But – and there’s always a but – the stock does yield a monstrous 4.42% here.
So while investors might not be getting the dividend growth they’ve long come to expect from Target, the current yield is making up for at least some of that.
That yield is right up there with a lot of utilities – and it actually surpasses many utilities.
That’s because the stock is down more than 30% over the last year.
While Target is probably worth less than it was a year ago, 30% is a pretty strong move to the downside. If the downside move is too strong, it creates upside by way of undervaluation.
By the way, Target’s stock has averaged a yield of 2.7% over the last five years. So the stock now offers a yield that’s about 170 basis points higher than its five-year average.
Lower growth, but definitely a much higher yield.
However, in order to really get an idea of what kind of dividend growth to expect moving forward, we must first look at what kind of underlying growth the company is generating.
We’ll look at what the last 10 years looks like in terms of top-line and bottom-line growth, and we’ll then compare that to a near-term forecast for profit growth.
This will help us not only gauge dividend growth, it’ll also help us when it comes time to value the stock.
Target’s revenue has increased from $63.367 billion to $69.495 billion from fiscal years 2007 to 2016. That’s a compound annual growth rate of 1.03%.
Not much top-line growth here at all, which is disappointing.
Meanwhile, the company’s bottom line fared a little bitter, thanks to significant share buybacks. The outstanding share count is down by more than 30% over this 10-year stretch. Of course, the price of the stock was above its current price for much of this period, so the buyback probably wasn’t a great use of shareholders’ capital.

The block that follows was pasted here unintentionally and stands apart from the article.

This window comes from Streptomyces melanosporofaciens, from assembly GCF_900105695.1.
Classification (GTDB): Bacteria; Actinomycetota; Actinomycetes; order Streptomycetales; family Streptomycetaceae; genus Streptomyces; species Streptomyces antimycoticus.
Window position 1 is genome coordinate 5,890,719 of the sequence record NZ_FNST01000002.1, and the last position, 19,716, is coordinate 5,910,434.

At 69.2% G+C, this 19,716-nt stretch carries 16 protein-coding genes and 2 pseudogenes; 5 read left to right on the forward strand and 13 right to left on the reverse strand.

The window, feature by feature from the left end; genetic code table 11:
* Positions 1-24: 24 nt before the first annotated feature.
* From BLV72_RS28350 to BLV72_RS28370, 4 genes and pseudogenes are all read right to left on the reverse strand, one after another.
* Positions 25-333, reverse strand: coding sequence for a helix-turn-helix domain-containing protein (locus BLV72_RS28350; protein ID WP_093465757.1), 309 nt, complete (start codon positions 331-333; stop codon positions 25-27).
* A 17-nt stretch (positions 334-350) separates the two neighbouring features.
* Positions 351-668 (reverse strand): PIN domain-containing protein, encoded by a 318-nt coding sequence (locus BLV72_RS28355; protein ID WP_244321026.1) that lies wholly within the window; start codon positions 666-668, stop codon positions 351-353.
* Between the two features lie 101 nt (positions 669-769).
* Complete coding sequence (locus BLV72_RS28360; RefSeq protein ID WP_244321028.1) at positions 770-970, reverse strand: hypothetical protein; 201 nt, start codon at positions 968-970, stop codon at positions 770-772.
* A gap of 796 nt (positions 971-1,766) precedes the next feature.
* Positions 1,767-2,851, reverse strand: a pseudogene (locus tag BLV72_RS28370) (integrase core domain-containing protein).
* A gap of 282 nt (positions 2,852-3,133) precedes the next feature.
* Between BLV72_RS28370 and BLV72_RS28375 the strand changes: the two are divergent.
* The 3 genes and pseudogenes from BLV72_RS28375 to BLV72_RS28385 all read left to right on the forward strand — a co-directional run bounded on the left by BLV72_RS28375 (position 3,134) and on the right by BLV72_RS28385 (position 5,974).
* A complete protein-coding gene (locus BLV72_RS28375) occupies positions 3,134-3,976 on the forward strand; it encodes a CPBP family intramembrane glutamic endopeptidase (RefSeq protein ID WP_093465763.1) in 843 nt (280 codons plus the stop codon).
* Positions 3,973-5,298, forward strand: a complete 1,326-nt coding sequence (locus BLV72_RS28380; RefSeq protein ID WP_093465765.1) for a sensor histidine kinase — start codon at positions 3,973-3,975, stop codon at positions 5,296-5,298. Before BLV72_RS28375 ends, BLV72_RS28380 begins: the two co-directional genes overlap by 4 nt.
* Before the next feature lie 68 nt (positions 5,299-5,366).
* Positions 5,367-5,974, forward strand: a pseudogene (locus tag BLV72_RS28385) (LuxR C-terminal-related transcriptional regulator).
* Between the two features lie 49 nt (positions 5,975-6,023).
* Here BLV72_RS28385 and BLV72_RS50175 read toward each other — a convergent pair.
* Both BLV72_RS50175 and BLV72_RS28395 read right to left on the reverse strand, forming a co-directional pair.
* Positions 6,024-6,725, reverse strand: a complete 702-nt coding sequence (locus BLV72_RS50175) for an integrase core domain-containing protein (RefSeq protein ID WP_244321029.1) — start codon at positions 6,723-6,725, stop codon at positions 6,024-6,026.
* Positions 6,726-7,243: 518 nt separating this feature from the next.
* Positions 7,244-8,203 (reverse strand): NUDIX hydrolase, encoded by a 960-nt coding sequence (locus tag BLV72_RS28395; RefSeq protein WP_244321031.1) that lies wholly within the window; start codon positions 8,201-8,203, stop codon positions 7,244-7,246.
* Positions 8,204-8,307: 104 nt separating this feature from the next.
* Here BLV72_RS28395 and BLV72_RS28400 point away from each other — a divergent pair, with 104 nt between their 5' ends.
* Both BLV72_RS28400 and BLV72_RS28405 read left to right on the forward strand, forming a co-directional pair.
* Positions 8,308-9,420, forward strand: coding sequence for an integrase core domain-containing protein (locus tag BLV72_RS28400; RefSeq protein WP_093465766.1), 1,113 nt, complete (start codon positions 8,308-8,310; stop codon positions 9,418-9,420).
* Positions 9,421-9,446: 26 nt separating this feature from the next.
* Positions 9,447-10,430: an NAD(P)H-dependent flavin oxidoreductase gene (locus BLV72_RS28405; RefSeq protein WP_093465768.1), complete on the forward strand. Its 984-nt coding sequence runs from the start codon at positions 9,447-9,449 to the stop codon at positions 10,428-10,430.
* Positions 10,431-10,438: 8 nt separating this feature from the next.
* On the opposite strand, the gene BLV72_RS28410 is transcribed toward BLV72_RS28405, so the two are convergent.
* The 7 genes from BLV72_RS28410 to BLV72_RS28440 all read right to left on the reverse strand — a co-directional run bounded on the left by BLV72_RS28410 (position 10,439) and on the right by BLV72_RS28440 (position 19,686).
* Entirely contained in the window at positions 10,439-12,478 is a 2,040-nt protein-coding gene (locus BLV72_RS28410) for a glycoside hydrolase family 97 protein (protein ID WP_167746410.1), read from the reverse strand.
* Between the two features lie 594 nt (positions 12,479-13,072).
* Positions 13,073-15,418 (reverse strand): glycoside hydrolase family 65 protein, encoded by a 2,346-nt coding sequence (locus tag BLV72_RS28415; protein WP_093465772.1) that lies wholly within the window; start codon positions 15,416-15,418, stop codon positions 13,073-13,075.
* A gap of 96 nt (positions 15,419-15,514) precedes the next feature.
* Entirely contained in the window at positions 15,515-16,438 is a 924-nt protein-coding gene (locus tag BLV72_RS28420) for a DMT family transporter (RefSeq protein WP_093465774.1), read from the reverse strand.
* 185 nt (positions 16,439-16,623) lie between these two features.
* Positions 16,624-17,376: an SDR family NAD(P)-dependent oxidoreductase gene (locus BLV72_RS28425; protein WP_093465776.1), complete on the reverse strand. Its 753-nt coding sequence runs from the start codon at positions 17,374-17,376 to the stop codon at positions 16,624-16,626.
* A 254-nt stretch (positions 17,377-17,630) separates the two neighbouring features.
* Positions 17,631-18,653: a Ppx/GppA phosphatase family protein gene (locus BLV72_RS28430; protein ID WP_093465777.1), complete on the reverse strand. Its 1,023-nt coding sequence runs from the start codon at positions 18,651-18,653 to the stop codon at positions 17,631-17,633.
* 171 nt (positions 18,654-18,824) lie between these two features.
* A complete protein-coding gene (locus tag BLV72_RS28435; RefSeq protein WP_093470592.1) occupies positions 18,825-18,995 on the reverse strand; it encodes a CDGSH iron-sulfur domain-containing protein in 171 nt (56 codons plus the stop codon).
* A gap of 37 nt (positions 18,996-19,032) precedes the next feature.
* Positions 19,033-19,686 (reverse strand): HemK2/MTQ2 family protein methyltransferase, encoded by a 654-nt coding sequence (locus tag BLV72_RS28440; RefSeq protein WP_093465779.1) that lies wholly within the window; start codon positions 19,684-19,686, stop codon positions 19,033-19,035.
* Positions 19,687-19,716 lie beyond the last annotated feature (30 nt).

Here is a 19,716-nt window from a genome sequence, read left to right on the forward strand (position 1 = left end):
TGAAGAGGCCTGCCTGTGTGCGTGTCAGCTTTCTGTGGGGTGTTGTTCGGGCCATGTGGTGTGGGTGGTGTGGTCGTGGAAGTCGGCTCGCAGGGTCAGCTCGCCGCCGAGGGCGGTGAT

Nonetheless, Target’s earnings per share grew from $3.33 to $4.70 over the last decade, which is a CAGR of 3.90%.
If you would have looked at these numbers a year ago, they would have looked a lot better. The most recent FY wasn’t great, which changes the whole equation.
Looking forward, S&P Capital IQ believes that Target will compound its EPS at an annual rate of 10% over the next three years, citing online sales growth and improving economic conditions.
I’m not that optimistic. Recent guidance is calling for a pretty big drop in GAAP EPS, and the massive spending plan takes place over the next three years (the same time frame as S&P Capital IQ’s projection). However, even eventual growth at half that 10% forecast would be solid.
The rest of the company’s fundamentals are acceptable, as we’ll now see.
First, the balance sheet.
The long-term debt/equity ratio is roughly 1, while the interest coverage ratio is approximately 5.
Both numbers are competitive for the industry, but I think there’s definitely room for improvement. The good news is that Target’s balance sheet hasn’t measurably deteriorated over the last decade, unlike a lot of large companies across most industries.
Profitability is naturally limited due to the retail industry; however, Target is doing better than a lot of other large general retailers.
Over the last five years, the company has averaged net margin of 3.88% and return on equity of 17.66%.
All in all, this is a company that’s fallen on hard times.
Competition has never been more fierce, and they haven’t yet solved the e-commerce conundrum.
However, they’re not taking the challenge sitting still. They’re aggressively investing back into the business. And they’re rapidly growing their digital sales – up by 34% for the most recent quarter (though the digital channel is still a small overall portion of their sales).